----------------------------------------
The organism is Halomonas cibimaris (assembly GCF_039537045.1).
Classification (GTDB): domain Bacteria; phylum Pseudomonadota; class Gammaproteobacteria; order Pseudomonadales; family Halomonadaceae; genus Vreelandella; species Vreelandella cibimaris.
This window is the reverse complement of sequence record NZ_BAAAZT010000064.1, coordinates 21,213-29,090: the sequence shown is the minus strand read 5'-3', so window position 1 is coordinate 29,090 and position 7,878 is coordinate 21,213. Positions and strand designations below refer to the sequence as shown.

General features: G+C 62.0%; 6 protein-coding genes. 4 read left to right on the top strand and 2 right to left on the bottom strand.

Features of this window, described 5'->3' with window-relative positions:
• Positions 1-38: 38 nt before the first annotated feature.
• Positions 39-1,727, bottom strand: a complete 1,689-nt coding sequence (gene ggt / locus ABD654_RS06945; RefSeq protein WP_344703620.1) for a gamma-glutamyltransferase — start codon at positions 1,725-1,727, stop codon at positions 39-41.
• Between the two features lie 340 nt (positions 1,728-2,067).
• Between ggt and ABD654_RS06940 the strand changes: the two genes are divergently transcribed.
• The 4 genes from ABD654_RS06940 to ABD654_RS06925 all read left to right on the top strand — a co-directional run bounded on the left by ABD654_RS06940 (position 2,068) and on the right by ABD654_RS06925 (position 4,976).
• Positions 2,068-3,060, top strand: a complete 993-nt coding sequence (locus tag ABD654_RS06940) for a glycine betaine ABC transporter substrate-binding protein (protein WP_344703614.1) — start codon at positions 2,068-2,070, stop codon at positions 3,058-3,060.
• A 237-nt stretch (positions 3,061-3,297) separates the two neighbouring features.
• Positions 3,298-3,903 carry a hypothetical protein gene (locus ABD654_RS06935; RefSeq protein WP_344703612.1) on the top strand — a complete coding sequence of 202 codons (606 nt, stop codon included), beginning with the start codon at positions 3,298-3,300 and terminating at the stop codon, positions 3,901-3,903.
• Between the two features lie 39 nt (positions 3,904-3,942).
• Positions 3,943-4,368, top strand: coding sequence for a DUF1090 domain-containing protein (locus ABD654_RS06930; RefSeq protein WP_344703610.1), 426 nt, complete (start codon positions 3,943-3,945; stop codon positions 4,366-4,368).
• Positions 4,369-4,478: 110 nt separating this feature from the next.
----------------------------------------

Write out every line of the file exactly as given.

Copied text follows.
The organism is Halomonas cibimaris (assembly GCF_039537045.1).
Classification (GTDB): domain Bacteria; phylum Pseudomonadota; class Gammaproteobacteria; order Pseudomonadales; family Halomonadaceae; genus Vreelandella; species Vreelandella cibimaris.
This window is the reverse complement of sequence record NZ_BAAAZT010000064.1, coordinates 21,213-29,090: the sequence shown is the minus strand read 5'-3', so window position 1 is coordinate 29,090 and position 7,878 is coordinate 21,213. Positions and strand designations below refer to the sequence as shown.

General features: G+C 62.0%; 6 protein-coding genes. 4 read left to right on the top strand and 2 right to left on the bottom strand.

Features of this window, described 5'->3' with window-relative positions:
• Positions 1-38: 38 nt before the first annotated feature.
• Positions 39-1,727, bottom strand: a complete 1,689-nt coding sequence (gene ggt / locus ABD654_RS06945; RefSeq protein WP_344703620.1) for a gamma-glutamyltransferase — start codon at positions 1,725-1,727, stop codon at positions 39-41.
• Between the two features lie 340 nt (positions 1,728-2,067).
• Between ggt and ABD654_RS06940 the strand changes: the two genes are divergently transcribed.
• The 4 genes from ABD654_RS06940 to ABD654_RS06925 all read left to right on the top strand — a co-directional run bounded on the left by ABD654_RS06940 (position 2,068) and on the right by ABD654_RS06925 (position 4,976).
• Positions 2,068-3,060, top strand: a complete 993-nt coding sequence (locus tag ABD654_RS06940) for a glycine betaine ABC transporter substrate-binding protein (protein WP_344703614.1) — start codon at positions 2,068-2,070, stop codon at positions 3,058-3,060.
• A 237-nt stretch (positions 3,061-3,297) separates the two neighbouring features.
• Positions 3,298-3,903 carry a hypothetical protein gene (locus ABD654_RS06935; RefSeq protein WP_344703612.1) on the top strand — a complete coding sequence of 202 codons (606 nt, stop codon included), beginning with the start codon at positions 3,298-3,300 and terminating at the stop codon, positions 3,901-3,903.
• Between the two features lie 39 nt (positions 3,904-3,942).
• Positions 3,943-4,368, top strand: coding sequence for a DUF1090 domain-containing protein (locus ABD654_RS06930; RefSeq protein WP_344703610.1), 426 nt, complete (start codon positions 3,943-3,945; stop codon positions 4,366-4,368).
• Positions 4,369-4,478: 110 nt separating this feature from the next.